Identification of non-denuding endothelial injury by scanning electron microscopy.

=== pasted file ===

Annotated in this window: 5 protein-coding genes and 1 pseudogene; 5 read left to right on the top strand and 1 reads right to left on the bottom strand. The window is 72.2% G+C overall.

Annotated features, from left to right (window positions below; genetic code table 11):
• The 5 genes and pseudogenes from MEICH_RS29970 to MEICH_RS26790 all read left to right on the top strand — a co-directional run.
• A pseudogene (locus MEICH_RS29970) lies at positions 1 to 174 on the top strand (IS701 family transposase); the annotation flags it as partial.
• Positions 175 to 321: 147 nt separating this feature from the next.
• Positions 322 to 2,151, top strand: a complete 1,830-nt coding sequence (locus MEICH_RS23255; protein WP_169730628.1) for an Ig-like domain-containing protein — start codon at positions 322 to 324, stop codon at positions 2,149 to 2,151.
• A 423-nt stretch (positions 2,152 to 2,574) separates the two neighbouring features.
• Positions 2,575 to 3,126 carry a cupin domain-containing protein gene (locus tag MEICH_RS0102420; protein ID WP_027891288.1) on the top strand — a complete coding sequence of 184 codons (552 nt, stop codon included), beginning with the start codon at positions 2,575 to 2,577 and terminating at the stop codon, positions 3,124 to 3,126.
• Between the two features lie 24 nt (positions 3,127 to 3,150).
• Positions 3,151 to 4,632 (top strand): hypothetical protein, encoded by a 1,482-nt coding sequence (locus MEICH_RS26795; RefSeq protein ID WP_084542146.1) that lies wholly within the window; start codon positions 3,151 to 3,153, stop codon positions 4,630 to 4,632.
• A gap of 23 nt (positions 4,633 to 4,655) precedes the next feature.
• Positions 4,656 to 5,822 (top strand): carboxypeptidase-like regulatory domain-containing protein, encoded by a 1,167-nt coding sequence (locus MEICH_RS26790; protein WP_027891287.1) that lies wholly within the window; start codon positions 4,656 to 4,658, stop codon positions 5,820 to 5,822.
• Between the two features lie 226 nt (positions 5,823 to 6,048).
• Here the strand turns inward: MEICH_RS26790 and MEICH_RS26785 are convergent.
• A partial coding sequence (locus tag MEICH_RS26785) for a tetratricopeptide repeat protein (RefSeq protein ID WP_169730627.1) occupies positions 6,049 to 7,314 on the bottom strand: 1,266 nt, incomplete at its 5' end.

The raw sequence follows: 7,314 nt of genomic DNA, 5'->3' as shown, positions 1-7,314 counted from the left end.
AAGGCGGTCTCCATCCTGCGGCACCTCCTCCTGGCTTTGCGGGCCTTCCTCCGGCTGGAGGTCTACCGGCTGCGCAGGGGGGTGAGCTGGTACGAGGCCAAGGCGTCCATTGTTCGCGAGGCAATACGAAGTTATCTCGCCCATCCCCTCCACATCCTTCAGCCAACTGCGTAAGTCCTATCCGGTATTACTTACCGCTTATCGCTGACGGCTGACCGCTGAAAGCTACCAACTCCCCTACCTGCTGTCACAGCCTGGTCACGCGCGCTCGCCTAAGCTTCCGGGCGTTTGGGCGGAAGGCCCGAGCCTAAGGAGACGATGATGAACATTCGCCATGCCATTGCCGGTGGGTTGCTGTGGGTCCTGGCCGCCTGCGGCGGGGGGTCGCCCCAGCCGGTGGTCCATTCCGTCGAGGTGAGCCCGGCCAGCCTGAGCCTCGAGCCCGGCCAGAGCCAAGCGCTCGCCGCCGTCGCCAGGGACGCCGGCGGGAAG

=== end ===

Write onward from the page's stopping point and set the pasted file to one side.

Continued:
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Endothelial injury is important in the development of arterial disease. To examine the response to endothelial injury it is necessary to recognise if endothelium has been altered and how this relates to normal function. Of the several methods available to evaluate endothelial integrity, ultrastructural examination has certain advantages. In particular, scanning electron microscopy of the endothelium will permit large areas to be examined, and changes can be related to the overall anatomy of the vessel. There is good evidence that endothelial injury does not inevitably result in endothelial cell loss and denudation of the subendothelium, but that endothelial cells can be desquamated in a process of non-denuding injury. The morphological changes described in endothelial cells stimulated by a variety of agents suggest that the response varies according to the method of investigation, that there are some common features, but that each stimulus induces certain specific changes. The endothelial response to a range of agents was therefore examined in the same animal model, using carefully controlled preparation parameters. The observations indicate that the response to stimuli which induce an inflammatory type of reaction is characterised by fibrin formation and white cell adhesion. In contrast stimuli which result in vessel collapse show protruding cells and damage at vessel orifices. Certain features are seen irrespective of the stimulus. The significance of many of the observed changes remains to be elucidated.
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